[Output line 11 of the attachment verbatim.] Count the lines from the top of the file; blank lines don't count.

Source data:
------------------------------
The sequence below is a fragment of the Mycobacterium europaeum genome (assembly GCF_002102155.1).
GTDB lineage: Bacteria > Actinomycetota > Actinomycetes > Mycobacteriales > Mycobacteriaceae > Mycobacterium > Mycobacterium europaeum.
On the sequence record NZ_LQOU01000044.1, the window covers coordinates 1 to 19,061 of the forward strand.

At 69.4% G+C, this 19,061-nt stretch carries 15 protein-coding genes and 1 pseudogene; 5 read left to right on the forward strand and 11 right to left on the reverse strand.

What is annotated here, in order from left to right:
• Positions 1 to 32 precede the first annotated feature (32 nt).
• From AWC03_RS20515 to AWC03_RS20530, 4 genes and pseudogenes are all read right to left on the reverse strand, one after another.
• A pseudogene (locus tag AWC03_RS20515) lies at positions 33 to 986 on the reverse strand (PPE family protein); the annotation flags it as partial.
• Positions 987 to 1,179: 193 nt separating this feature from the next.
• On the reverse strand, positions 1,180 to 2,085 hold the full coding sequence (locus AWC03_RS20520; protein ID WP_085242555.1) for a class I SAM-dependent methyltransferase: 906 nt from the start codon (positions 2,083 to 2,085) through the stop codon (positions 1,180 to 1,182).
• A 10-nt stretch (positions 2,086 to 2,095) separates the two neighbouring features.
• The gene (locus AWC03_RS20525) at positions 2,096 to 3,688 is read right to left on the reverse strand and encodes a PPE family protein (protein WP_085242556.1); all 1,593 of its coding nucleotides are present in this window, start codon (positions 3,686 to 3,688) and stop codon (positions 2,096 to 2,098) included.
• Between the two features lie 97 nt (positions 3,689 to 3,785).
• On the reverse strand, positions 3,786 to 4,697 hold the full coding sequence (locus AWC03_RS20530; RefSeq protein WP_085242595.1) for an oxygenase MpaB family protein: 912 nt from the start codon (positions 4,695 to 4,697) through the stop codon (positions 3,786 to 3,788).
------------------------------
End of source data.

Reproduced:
• A 10-nt stretch (positions 2,086 to 2,095) separates the two neighbouring features.